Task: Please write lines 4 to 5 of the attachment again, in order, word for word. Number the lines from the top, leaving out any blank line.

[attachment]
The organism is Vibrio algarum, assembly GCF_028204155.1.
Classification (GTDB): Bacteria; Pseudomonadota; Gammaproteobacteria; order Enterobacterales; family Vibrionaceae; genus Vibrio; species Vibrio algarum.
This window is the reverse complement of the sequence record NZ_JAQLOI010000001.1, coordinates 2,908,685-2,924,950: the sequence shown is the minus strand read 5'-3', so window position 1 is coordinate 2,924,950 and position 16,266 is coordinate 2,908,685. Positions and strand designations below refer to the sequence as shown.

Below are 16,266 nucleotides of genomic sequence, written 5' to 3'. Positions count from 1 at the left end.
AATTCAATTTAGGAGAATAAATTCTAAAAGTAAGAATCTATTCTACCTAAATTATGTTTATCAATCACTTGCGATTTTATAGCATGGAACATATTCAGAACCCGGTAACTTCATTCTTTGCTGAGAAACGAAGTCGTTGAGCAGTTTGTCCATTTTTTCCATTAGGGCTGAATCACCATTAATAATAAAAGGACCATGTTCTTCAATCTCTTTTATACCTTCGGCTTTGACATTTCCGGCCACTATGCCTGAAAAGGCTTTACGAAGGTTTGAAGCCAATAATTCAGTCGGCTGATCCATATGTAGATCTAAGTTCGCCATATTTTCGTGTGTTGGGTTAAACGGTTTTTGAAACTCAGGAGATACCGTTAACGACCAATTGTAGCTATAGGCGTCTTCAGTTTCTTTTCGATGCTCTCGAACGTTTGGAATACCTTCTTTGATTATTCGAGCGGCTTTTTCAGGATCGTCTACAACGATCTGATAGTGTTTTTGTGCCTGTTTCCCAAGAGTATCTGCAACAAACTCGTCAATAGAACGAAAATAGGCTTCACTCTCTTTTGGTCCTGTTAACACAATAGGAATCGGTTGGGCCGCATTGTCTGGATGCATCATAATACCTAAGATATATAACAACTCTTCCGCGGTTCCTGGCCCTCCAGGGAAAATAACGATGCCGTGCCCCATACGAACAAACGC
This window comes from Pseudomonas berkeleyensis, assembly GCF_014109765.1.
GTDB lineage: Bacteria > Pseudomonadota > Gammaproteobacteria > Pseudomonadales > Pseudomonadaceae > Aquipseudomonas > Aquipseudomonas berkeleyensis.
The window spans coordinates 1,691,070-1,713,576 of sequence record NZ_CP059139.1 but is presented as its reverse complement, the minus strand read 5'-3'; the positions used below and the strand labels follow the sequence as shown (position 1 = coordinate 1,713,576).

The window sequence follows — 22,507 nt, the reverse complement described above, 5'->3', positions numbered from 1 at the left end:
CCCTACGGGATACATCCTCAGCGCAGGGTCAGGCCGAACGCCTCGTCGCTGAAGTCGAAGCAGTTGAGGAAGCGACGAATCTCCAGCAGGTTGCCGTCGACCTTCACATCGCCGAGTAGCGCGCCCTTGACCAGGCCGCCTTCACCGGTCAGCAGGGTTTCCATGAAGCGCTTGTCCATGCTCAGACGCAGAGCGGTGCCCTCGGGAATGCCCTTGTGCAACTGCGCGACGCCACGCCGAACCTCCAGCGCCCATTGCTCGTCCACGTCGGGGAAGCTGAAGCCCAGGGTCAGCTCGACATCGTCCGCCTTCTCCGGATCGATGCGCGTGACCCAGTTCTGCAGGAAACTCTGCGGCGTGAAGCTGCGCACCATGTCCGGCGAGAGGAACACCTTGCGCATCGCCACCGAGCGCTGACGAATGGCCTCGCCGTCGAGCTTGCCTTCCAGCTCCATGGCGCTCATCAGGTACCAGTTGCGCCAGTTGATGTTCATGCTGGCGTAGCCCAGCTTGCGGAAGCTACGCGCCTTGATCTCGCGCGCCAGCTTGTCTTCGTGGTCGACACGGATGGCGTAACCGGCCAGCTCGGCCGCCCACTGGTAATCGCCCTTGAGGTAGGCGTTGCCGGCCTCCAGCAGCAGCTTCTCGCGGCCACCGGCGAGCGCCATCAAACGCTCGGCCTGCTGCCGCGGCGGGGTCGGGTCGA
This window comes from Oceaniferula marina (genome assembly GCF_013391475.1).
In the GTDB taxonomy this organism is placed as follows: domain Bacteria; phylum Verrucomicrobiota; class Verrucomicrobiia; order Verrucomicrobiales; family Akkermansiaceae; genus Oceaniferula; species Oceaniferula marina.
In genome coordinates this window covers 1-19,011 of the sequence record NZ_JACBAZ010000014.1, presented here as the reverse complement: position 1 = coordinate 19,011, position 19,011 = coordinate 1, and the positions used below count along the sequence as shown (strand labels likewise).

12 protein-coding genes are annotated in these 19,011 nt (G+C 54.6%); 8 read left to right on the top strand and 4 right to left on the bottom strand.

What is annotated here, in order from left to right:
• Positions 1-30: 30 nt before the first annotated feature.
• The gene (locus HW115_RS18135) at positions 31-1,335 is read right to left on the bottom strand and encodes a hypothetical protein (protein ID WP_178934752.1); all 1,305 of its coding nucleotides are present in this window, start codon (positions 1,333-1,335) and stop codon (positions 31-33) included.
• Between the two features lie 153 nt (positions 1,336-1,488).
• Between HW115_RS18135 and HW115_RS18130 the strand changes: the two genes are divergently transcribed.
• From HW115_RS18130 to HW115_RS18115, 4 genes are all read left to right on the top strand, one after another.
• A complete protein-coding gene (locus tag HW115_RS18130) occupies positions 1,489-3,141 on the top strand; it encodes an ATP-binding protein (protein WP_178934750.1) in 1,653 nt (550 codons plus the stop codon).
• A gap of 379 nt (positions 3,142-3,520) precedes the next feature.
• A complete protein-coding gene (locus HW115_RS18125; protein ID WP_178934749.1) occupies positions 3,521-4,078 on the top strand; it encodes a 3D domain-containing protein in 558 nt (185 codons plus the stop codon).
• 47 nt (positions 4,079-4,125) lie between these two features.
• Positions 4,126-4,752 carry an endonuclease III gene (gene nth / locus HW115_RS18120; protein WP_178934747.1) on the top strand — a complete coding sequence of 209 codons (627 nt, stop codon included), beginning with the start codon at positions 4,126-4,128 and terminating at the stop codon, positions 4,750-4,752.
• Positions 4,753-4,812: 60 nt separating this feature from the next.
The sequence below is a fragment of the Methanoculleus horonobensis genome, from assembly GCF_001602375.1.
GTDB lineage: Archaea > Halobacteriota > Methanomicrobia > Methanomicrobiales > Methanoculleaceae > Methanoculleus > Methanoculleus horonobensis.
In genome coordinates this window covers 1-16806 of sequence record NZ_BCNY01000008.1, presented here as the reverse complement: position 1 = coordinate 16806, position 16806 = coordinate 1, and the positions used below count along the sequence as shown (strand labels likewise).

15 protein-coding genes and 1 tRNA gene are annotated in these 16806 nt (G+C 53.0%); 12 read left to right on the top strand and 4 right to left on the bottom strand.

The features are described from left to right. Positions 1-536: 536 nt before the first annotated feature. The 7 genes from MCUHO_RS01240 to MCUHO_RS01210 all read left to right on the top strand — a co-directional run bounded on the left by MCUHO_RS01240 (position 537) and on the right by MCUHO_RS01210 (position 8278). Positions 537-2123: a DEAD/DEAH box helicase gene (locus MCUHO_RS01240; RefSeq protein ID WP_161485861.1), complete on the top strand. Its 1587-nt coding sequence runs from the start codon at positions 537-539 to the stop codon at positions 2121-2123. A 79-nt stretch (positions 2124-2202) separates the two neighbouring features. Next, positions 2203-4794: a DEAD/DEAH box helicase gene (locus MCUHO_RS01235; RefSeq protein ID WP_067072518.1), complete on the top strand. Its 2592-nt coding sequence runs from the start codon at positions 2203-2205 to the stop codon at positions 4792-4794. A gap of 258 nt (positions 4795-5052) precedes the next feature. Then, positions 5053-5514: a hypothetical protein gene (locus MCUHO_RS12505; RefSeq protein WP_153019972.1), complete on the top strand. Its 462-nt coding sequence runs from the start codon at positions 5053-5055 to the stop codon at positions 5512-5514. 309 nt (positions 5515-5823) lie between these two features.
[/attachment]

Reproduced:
Below are 16,266 nucleotides of genomic sequence, written 5' to 3'. Positions count from 1 at the left end.
AATTCAATTTAGGAGAATAAATTCTAAAAGTAAGAATCTATTCTACCTAAATTATGTTTATCAATCACTTGCGATTTTATAGCATGGAACATATTCAGAACCCGGTAACTTCATTCTTTGCTGAGAAACGAAGTCGTTGAGCAGTTTGTCCATTTTTTCCATTAGGGCTGAATCACCATTAATAATAAAAGGACCATGTTCTTCAATCTCTTTTATACCTTCGGCTTTGACATTTCCGGCCACTATGCCTGAAAAGGCTTTACGAAGGTTTGAAGCCAATAATTCAGTCGGCTGATCCATATGTAGATCTAAGTTCGCCATATTTTCGTGTGTTGGGTTAAACGGTTTTTGAAACTCAGGAGATACCGTTAACGACCAATTGTAGCTATAGGCGTCTTCAGTTTCTTTTCGATGCTCTCGAACGTTTGGAATACCTTCTTTGATTATTCGAGCGGCTTTTTCAGGATCGTCTACAACGATCTGATAGTGTTTTTGTGCCTGTTTCCCAAGAGTATCTGCAACAAACTCGTCAATAGAACGAAAATAGGCTTCACTCTCTTTTGGTCCTGTTAACACAATAGGAATCGGTTGGGCCGCATTGTCTGGATGCATCATAATACCTAAGATATATAACAACTCTTCCGCGGTTCCTGGCCCTCCAGGGAAAATAACGATGCCGTGCCCCATACGAACAAACGC